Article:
Open doors, and you'll open minds
"Walk Right In" is a good title for the film Larry Paros is working on. His documentary is about access, particularly about opening the doors to higher education wider, but also about being open to broader goals.
Seattle Times staff columnist
"Walk Right In" is a good title for the film Larry Paros is working on.
His documentary is about access, particularly about opening the doors to higher education wider, but also about being open to broader goals.
"Forty years ago we were on the right track, but then we got derailed," he told me.
But now that we are rethinking our national values, it might be a good time to rekindle "the greater sense of social justice and concern that was there during the '60s," he said.
I wrote about his project early last year. Paros, who lives in Juanita, was animated by the U.S. Supreme Court ruling in 2007 that rejected school-integration programs in Seattle and Louisville.
He spent part of that year traveling the country interviewing people in their 50s about their experiences in the Yale Summer High School, which he directed in 1967 and 1968.
The program on the campus of Yale University brought together underachieving, low-income students for a summer of high-quality education. They were kids who were held back by poverty or inadequate schools.
Paros, 75, wanted at first to remind people how important integration is to America. The students in the program were white, black, Latino, Native American and Asian-American.
But now he's become just as concerned that education is becoming more the province of people who are already middle-class or even rich.
He sent me an article that showed the top colleges and universities are offering more economic aid now, but enrolling fewer people from challenged backgrounds.
The money is there, but the criteria for admission make getting through the door harder.
Ed Mikel is on the education faculty at Antioch University and has gotten involved with the film project. He said, "There was a great deal of catch-up between kids of color and white kids in terms of school attendance, graduation, enrollment in college, college-graduation rates. All those things were accomplished between 1968 and 1990."
Now, he said, the country is slipping backward.
I talked with some of the people who got into the Yale program. None of the people I talked with would have been a college recruiter's dream, but they bloomed. Jesse Rhines is one of 13 children. He grew up poor in D.C. He flunked third grade. He flunked 12th, too.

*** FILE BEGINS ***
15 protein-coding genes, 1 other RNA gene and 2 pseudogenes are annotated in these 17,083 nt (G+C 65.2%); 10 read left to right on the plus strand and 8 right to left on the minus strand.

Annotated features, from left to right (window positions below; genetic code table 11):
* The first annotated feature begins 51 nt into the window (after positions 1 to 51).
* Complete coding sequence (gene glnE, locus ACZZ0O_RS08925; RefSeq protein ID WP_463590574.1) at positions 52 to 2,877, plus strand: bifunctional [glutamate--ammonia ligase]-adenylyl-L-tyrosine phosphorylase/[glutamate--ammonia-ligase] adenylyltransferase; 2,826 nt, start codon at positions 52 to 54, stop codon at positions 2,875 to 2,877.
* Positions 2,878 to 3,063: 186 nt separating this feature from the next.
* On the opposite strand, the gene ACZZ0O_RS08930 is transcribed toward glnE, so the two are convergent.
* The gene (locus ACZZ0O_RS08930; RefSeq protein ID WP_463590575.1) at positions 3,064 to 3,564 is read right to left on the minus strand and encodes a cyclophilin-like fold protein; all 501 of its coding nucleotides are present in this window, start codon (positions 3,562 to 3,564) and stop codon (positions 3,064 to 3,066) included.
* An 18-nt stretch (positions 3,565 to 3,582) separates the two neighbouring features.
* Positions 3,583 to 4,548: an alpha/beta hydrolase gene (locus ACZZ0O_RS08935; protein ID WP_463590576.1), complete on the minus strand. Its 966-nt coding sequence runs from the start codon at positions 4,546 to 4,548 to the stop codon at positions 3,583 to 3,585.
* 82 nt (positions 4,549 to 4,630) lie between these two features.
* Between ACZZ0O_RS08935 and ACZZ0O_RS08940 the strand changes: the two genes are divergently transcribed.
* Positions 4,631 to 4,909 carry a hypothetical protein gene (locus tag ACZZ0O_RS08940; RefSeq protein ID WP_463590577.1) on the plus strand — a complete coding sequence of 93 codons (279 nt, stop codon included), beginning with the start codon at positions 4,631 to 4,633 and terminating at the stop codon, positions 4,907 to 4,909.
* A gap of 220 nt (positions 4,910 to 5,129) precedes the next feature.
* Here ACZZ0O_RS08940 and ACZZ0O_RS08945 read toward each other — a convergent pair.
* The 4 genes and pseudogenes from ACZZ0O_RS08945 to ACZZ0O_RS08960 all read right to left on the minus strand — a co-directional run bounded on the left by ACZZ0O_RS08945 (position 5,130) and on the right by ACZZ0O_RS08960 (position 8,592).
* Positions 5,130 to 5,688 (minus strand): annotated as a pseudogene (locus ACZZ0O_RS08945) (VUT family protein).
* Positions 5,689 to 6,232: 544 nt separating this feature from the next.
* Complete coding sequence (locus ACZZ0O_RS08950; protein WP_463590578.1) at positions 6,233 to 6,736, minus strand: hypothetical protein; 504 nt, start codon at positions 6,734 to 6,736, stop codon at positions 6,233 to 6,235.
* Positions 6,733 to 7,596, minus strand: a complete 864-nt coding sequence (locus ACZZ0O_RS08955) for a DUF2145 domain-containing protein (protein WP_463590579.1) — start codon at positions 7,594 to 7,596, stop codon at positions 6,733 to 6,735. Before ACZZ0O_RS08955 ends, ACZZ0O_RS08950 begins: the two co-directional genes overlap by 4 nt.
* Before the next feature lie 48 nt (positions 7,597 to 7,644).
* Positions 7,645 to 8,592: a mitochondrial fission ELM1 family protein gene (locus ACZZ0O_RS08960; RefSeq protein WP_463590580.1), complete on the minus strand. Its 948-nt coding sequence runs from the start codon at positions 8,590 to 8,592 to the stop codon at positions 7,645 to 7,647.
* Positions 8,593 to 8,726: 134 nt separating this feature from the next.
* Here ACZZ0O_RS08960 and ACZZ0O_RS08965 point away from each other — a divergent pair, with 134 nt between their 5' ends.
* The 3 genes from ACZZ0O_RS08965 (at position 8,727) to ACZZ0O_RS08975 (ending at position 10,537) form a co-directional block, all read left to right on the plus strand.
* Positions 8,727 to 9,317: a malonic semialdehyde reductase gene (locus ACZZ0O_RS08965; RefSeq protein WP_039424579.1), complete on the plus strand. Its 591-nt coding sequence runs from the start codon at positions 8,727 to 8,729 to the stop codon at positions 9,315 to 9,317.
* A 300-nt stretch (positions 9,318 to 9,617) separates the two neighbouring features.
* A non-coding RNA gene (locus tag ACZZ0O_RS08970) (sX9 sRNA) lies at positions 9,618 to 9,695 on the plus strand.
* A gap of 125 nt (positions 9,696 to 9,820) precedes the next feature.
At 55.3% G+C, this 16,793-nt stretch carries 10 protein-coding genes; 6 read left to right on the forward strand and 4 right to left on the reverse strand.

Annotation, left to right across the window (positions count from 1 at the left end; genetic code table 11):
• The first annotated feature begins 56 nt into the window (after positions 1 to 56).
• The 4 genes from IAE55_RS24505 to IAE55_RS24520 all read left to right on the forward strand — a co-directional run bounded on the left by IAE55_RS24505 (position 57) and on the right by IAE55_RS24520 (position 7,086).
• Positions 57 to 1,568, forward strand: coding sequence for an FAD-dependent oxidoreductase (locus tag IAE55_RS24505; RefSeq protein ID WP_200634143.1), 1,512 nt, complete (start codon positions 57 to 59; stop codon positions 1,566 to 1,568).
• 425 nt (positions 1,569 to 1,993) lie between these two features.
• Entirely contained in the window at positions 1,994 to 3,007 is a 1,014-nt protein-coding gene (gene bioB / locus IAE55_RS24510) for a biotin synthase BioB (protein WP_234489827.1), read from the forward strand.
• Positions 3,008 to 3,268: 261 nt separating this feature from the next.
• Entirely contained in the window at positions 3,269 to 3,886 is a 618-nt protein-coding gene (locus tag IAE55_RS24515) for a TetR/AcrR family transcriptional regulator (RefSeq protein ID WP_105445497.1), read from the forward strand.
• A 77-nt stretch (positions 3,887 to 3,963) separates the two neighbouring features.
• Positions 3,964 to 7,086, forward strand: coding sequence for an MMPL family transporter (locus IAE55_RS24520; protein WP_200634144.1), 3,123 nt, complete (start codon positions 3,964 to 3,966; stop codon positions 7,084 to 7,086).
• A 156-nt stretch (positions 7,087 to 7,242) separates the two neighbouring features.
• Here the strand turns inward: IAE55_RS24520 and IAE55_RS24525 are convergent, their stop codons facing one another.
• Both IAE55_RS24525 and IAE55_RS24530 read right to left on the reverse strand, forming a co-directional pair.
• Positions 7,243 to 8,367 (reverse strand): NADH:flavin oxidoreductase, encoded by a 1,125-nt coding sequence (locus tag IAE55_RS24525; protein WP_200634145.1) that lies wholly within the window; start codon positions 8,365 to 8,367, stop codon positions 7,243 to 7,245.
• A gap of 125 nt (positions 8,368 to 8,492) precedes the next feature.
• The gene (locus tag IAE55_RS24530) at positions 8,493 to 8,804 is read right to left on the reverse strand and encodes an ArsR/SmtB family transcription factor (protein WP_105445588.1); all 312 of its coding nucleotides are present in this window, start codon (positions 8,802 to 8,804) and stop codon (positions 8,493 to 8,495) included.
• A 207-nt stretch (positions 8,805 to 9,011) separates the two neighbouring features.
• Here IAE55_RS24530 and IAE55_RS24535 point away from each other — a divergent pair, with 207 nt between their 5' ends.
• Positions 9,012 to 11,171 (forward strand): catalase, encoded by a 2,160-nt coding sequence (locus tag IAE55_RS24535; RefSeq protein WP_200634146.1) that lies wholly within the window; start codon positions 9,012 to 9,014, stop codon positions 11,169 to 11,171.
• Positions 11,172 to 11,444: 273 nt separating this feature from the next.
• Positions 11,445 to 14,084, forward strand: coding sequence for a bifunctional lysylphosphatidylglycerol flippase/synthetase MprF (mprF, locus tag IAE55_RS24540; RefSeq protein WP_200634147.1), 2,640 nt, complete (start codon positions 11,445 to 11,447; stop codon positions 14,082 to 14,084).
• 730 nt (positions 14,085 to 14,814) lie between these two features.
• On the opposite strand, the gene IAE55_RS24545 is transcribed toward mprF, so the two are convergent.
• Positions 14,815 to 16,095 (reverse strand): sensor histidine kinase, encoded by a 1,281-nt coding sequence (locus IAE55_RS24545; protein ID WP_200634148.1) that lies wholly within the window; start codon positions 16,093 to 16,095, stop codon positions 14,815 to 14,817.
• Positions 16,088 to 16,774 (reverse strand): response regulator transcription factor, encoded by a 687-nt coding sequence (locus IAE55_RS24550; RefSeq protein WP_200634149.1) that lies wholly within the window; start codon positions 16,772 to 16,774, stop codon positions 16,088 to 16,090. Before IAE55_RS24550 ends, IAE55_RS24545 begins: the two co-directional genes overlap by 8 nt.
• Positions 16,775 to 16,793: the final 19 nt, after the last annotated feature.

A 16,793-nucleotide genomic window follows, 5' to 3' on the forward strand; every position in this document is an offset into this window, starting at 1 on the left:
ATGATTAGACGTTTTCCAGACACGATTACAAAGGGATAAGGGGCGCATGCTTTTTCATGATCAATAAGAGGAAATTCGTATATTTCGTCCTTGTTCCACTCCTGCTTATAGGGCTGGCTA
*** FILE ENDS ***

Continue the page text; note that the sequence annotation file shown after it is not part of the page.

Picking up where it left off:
He's also had serious health problems, bad hips and a bad heart. While other kids played, he read, but college wasn't in the future until Yale.
"That was the beginning of learning," he told me. In high school, he said, "teachers didn't take me seriously and I didn't take me seriously."
He went on to get a master's in East Asian international relations from UCLA and a master's in African-American studies from Yale. He taught at Rutgers until his heart condition sidelined him. Now he's writing a book about science fiction, which he has always loved.
Irma McClaurin came out of the housing projects of Chicago. She was an honor student, but her segregated school didn't provide her with many of the skills necessary for college, skills that middle-class students take for granted. The Yale program helped fill in gaps.
Now she is an anthropologist and associate vice president at the University of Minnesota.
Paros expects to finish the film by the end of summer, but there will be a showing of an early version at 7 p.m. Friday at the Museum of History & Industry in Seattle, followed by a discussion. Participants from the Yale program will be there. The event is free, but donations are welcome. (www.yshs.org).
Education can be more than a limited-access competition for jobs or status.
"This crazy emphasis on testing and scores has caused a lot of people to forget what is at the core of good education," Paros said.
"The element of love and respect. It means everything. Without love, you have no joy, and without joy you have no real learning," Paros said.
Open doors, open hearts and open minds. Walk right in and sit right down.
Jerry Large's column appears Monday and Thursday. Reach him at 206-464-3346 or email@example.com.
Copyright © 2009 The Seattle Times Company
About Jerry Large
I try to write about the intersections of everyday life and big issues. I like to invite readers to think a little differently. The topics I choose represent the things in which I take an interest, and I try to deal with them the way most folks would, sometimes seriously, sometimes with a sense of humor. My column runs Mondays and Thursdays.
firstname.lastname@example.org | 206-464-3346
Seattle Times transportation reporter Mike Lindblom describes some of the factors that may have led to the collapse of the I-5 bridge over the Skagit River in Mount Vernon on Thursday, May 23.